...
    
    node_t node;
    
  2. Consider making your implementation STL-enabled. If I were user of this class, the first thing I'd ask you is "how do I iterate over this list?". Doubly-linked lists are great when adding items in the middle, how do I do it? (it's about operations like insertBefore(), insertAfter()). How do I sort it? How do I check if item is on the list? How do I search using predicate?

  3. Why do you call the method deleteNode if it's only argument is of type T? It's more to findNodeByValueAndDeleteIt(T).

  4. What about assignment operator? You should either declare it private (if you don't support it), or implement it explicitly depending on semantics you want to support (deep copy (most likely what you want), reference, COW, etc):

    YourList<int> a; // do something with a
    
    YourList<int> b; // do something with b
    
    a = b; // what is "a" here? what if I add nodes to a? will it affect b?
    
    // imagine, scope ends here, dtor for b is called, everything's fine
    
    // dtor for a is called - here you're going to crash, since
    
    // both a and b were using the same memory and this memory is already
    
    // free, since b's dtor has already been called at this point
    
  5. For methods like void addNode(T data) - why do you pass data by value? Since you store item values by value, in either case you're going to call their copy-ctor. Copy-ctor requires const-reference, so you should consider replacing addNode with void addNode(T const& data).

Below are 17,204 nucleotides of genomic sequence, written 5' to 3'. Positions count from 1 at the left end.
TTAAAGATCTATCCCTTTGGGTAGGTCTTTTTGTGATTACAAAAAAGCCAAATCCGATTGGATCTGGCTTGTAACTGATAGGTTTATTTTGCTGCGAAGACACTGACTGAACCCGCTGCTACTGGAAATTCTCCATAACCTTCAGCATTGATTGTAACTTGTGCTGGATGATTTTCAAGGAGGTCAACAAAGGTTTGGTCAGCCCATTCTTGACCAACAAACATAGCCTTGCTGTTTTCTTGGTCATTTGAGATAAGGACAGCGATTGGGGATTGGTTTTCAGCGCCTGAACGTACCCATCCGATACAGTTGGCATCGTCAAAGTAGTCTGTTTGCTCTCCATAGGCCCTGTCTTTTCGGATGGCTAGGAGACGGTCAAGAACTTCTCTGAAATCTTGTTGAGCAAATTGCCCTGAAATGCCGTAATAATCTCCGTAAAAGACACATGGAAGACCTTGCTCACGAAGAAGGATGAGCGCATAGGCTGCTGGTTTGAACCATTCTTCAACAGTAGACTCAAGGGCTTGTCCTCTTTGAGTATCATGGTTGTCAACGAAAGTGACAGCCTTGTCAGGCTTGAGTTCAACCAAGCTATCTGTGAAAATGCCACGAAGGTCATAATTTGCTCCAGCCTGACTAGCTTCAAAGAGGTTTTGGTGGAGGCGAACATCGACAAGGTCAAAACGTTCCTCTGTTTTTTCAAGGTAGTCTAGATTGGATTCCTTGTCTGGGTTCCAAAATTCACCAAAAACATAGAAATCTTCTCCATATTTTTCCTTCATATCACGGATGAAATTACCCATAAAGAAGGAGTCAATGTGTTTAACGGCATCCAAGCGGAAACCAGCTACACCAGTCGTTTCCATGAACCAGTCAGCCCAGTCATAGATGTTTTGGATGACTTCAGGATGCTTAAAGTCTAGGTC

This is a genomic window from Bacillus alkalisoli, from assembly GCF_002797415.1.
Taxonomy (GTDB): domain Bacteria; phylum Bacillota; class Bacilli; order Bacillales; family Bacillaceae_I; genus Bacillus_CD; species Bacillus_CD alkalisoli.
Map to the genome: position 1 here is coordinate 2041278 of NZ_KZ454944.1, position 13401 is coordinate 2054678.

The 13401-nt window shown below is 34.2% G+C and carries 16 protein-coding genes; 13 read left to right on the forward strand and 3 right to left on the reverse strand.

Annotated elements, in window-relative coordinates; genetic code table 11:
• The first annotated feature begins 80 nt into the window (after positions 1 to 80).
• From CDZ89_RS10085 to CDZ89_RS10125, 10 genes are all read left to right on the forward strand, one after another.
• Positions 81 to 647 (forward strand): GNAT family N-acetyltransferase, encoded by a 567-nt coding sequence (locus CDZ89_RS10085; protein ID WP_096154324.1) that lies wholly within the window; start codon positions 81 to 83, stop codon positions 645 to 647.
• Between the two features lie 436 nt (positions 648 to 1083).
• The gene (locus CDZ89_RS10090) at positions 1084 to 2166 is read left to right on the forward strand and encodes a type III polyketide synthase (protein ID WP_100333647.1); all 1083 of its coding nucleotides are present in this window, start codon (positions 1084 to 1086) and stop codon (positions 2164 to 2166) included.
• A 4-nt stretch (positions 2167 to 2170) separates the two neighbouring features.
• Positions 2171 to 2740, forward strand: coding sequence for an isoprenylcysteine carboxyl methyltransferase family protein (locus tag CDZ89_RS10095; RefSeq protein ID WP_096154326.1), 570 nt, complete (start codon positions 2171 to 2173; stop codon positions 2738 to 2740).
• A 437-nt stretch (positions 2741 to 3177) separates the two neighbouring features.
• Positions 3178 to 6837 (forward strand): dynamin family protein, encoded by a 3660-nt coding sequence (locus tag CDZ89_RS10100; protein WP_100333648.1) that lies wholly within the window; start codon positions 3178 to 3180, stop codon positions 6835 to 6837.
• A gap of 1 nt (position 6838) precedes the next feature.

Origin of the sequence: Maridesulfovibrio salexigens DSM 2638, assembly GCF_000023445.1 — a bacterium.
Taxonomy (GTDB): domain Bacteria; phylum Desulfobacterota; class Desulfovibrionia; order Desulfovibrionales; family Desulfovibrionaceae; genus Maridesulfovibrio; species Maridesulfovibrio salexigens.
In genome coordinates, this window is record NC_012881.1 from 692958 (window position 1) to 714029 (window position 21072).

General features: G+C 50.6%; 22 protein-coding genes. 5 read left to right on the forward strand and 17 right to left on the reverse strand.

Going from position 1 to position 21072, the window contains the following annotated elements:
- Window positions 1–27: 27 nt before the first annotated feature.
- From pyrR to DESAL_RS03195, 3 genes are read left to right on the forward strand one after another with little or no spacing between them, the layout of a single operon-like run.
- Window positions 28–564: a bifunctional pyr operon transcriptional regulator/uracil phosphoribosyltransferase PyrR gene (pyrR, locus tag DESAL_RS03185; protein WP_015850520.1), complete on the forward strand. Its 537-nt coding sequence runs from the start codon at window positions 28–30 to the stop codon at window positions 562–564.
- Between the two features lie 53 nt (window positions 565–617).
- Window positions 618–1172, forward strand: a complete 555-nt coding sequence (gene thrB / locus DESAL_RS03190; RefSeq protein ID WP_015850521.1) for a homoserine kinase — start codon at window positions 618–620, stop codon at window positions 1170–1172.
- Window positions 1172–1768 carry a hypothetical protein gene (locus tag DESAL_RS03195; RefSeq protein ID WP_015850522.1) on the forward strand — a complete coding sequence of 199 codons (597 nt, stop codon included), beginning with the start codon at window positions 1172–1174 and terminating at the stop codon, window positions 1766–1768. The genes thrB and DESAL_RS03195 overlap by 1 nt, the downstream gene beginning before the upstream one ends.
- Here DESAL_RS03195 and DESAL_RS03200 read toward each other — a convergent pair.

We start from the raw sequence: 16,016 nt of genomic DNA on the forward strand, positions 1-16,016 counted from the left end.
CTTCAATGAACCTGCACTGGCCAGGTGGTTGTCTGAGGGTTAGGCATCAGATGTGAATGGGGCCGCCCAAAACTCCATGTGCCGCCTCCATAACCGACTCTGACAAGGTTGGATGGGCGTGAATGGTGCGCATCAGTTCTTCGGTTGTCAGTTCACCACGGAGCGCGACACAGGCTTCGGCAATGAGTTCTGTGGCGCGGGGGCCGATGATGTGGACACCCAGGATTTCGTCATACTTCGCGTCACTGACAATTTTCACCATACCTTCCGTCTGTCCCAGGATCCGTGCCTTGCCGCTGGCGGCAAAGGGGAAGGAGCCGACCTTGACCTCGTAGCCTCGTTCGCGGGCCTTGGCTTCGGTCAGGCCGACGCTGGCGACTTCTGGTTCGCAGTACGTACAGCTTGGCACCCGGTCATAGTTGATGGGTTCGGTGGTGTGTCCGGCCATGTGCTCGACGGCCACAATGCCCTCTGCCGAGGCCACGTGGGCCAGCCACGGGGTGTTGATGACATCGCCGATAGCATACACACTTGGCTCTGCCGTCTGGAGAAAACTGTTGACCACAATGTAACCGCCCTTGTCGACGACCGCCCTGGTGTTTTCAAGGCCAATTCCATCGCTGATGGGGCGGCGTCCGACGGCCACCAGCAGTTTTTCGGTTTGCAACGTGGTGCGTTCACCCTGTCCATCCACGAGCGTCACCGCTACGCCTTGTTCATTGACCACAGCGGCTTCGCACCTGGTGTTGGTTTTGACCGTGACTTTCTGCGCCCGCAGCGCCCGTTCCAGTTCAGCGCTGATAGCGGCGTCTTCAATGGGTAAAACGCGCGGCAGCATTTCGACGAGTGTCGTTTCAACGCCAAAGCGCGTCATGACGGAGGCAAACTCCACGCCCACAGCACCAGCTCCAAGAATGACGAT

6. using namespace std; - is it only for cout instead of std::cout in your main()?

Checked nothing from the "algorithmic" standpoint, C++ only.

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1
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Consider implementing AddNode and RemoveNode to the node themselves so you can unclutter the interface of the linked list, and make it easier for the list to purge the nodes. You should also declare a destructor, as your class presently leaks memory after you are finished (it does not delete all the nodes stored in the list).

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1
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  • addNode(T data)

    • This should be called addNodeToTail or pushBack since it specifically adds a node to the tail of the list
    • Why are you iterating through the whole list when you already have a pointer to tail? After the while loop, tmp == tail.
    • Never do this: head = tail = t;. Everytime a programmer sees this, they have to stop and think if this is undefined behavior. Make this two separate statements.
  • ~DoublyLinkedList

    • Never do multiple assignments this way: head = tail = NULL;. See similar note above.
    • Since the DoublyLinkedList is destructed, there's not point in setting head and tail to NULL since these variables are immediately destructed afterwards.
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0
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It's just an additional advice.

typedef Node<T> node_t;

It can't be done. Type definition can't be with template class.

But I heard that we can do over C++11. (not exactly same above code)